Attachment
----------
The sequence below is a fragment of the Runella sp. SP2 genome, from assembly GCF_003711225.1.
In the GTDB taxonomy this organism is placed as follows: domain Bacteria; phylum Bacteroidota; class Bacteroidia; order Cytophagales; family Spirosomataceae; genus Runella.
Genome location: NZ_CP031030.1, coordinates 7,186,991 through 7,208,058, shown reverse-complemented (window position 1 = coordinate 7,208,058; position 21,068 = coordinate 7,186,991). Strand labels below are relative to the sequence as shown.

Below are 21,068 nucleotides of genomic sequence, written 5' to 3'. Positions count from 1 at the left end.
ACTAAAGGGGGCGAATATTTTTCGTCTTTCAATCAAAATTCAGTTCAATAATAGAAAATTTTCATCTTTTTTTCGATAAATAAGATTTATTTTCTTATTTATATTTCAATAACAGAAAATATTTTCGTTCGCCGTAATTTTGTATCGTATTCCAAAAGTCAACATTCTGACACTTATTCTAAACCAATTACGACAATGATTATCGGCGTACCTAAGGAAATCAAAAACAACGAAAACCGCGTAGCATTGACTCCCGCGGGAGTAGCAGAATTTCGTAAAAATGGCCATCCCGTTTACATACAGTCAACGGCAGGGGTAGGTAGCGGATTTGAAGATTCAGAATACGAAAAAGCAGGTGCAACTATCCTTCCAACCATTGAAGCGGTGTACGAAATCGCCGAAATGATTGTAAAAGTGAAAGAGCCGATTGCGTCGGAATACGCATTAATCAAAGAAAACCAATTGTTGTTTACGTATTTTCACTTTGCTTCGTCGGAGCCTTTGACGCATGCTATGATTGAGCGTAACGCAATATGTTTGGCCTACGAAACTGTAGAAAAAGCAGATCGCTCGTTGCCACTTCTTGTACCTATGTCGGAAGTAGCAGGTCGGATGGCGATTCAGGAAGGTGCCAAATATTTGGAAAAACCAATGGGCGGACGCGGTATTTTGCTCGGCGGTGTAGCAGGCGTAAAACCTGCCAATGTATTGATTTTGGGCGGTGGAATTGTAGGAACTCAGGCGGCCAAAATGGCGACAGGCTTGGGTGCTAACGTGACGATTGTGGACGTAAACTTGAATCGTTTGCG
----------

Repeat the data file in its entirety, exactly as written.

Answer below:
The sequence below is a fragment of the Runella sp. SP2 genome, from assembly GCF_003711225.1.
In the GTDB taxonomy this organism is placed as follows: domain Bacteria; phylum Bacteroidota; class Bacteroidia; order Cytophagales; family Spirosomataceae; genus Runella.
Genome location: NZ_CP031030.1, coordinates 7,186,991 through 7,208,058, shown reverse-complemented (window position 1 = coordinate 7,208,058; position 21,068 = coordinate 7,186,991). Strand labels below are relative to the sequence as shown.

Below are 21,068 nucleotides of genomic sequence, written 5' to 3'. Positions count from 1 at the left end.
ACTAAAGGGGGCGAATATTTTTCGTCTTTCAATCAAAATTCAGTTCAATAATAGAAAATTTTCATCTTTTTTTCGATAAATAAGATTTATTTTCTTATTTATATTTCAATAACAGAAAATATTTTCGTTCGCCGTAATTTTGTATCGTATTCCAAAAGTCAACATTCTGACACTTATTCTAAACCAATTACGACAATGATTATCGGCGTACCTAAGGAAATCAAAAACAACGAAAACCGCGTAGCATTGACTCCCGCGGGAGTAGCAGAATTTCGTAAAAATGGCCATCCCGTTTACATACAGTCAACGGCAGGGGTAGGTAGCGGATTTGAAGATTCAGAATACGAAAAAGCAGGTGCAACTATCCTTCCAACCATTGAAGCGGTGTACGAAATCGCCGAAATGATTGTAAAAGTGAAAGAGCCGATTGCGTCGGAATACGCATTAATCAAAGAAAACCAATTGTTGTTTACGTATTTTCACTTTGCTTCGTCGGAGCCTTTGACGCATGCTATGATTGAGCGTAACGCAATATGTTTGGCCTACGAAACTGTAGAAAAAGCAGATCGCTCGTTGCCACTTCTTGTACCTATGTCGGAAGTAGCAGGTCGGATGGCGATTCAGGAAGGTGCCAAATATTTGGAAAAACCAATGGGCGGACGCGGTATTTTGCTCGGCGGTGTAGCAGGCGTAAAACCTGCCAATGTATTGATTTTGGGCGGTGGAATTGTAGGAACTCAGGCGGCCAAAATGGCGACAGGCTTGGGTGCTAACGTGACGATTGTGGACGTAAACTTGAATCGTTTGCG